Occasionally, I search around the net to see if I can unearth for comparison the scribblings of other aspiring-amateurs. They too, I see, in their naive innocence, aim to create something half-decent that might catch the eye of a not-too-discerning reader. And when I find one – Hell, do I wince! What dull pretentious drivel! That’s when I reflect more objectively (and gloomily) on how THIS site probably appears to others.

‘Egoistical Tosh’ – what a fine title for the site! And a bit more to the point than 'zoneidle', which more describes my general disposition.

So if anyone thinks that I, the author of all this (delectable) mush, am somehow unaware of how crude, tacky and unprofessional it is, don’t be fooled. I know well, and it’s not especially pleasant either - though like practicing anything, one can perchance enjoy the occasional rewarding leap. So far, alas, it’s about the best I can do – or is without a fierce editor or else dedicating a lot more effort than I have so far to the project (nor do I intend – time and life being so short).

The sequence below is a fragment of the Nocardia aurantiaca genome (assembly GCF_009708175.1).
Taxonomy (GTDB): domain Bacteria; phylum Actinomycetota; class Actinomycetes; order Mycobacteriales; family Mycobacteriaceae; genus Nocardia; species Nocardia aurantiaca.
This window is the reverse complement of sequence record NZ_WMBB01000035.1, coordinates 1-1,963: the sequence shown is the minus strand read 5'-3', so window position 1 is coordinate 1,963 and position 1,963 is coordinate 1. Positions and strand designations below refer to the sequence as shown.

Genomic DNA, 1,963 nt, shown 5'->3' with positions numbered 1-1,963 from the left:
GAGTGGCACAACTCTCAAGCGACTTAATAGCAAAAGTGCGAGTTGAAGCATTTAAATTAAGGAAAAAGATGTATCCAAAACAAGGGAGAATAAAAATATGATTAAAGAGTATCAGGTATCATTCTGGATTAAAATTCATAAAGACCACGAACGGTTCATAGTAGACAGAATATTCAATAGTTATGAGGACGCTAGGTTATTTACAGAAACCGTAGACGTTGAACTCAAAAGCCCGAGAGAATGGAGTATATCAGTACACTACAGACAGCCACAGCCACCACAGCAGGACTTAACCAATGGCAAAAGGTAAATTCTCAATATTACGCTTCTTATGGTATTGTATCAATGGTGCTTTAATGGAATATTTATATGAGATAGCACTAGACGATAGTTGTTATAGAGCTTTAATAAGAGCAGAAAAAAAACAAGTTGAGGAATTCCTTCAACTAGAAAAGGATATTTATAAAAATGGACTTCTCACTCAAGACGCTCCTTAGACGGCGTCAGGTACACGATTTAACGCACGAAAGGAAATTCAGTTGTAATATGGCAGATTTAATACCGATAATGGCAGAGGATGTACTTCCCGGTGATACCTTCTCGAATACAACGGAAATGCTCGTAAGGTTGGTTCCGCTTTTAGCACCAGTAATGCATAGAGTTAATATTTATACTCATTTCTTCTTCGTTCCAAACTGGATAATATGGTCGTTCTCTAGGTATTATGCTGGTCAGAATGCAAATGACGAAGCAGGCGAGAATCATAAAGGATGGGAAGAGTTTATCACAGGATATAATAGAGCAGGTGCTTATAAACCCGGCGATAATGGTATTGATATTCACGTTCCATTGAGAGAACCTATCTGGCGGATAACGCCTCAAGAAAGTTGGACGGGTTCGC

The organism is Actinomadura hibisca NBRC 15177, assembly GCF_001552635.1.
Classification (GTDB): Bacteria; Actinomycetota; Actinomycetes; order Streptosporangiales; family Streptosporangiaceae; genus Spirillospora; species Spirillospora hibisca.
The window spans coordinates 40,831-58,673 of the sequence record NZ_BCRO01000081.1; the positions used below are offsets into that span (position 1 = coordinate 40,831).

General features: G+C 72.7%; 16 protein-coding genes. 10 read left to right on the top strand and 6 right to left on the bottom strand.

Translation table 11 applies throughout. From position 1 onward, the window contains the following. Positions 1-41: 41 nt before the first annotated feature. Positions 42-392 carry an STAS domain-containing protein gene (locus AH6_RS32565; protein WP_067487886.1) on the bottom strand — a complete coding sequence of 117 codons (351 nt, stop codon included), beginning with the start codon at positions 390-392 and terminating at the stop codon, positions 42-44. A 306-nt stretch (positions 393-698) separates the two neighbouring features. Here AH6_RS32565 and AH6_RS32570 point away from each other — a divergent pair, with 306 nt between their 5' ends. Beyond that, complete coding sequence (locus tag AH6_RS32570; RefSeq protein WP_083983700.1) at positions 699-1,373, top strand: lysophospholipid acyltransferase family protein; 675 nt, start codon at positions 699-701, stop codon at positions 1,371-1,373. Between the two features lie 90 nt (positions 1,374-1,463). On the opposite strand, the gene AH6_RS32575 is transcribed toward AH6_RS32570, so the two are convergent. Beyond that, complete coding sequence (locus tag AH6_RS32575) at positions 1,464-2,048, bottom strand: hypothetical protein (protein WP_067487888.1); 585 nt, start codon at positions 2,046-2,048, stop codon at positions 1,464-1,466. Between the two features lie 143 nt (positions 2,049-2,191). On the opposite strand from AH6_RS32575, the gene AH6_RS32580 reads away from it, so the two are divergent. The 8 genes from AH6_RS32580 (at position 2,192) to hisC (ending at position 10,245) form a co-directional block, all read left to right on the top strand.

If you’re an accountant, say, and for the first time in your life at age 45 or so, you try painting landscapes or sculpting animals or some other unfamiliar creative task, learning a musical instrument... then unless you possess some innate special skill you’ll probably experience precisely this somewhat discomforting deficiency I experience.

The problem is that even to achieve what appears to the layman as simple standard average quality... be it a painting, sculpting, writing or whatever... a fair modicum of skill is required - including, crucially, the ability to view one’s own work objectively (this is an ability I strive in vain to achieve more than any).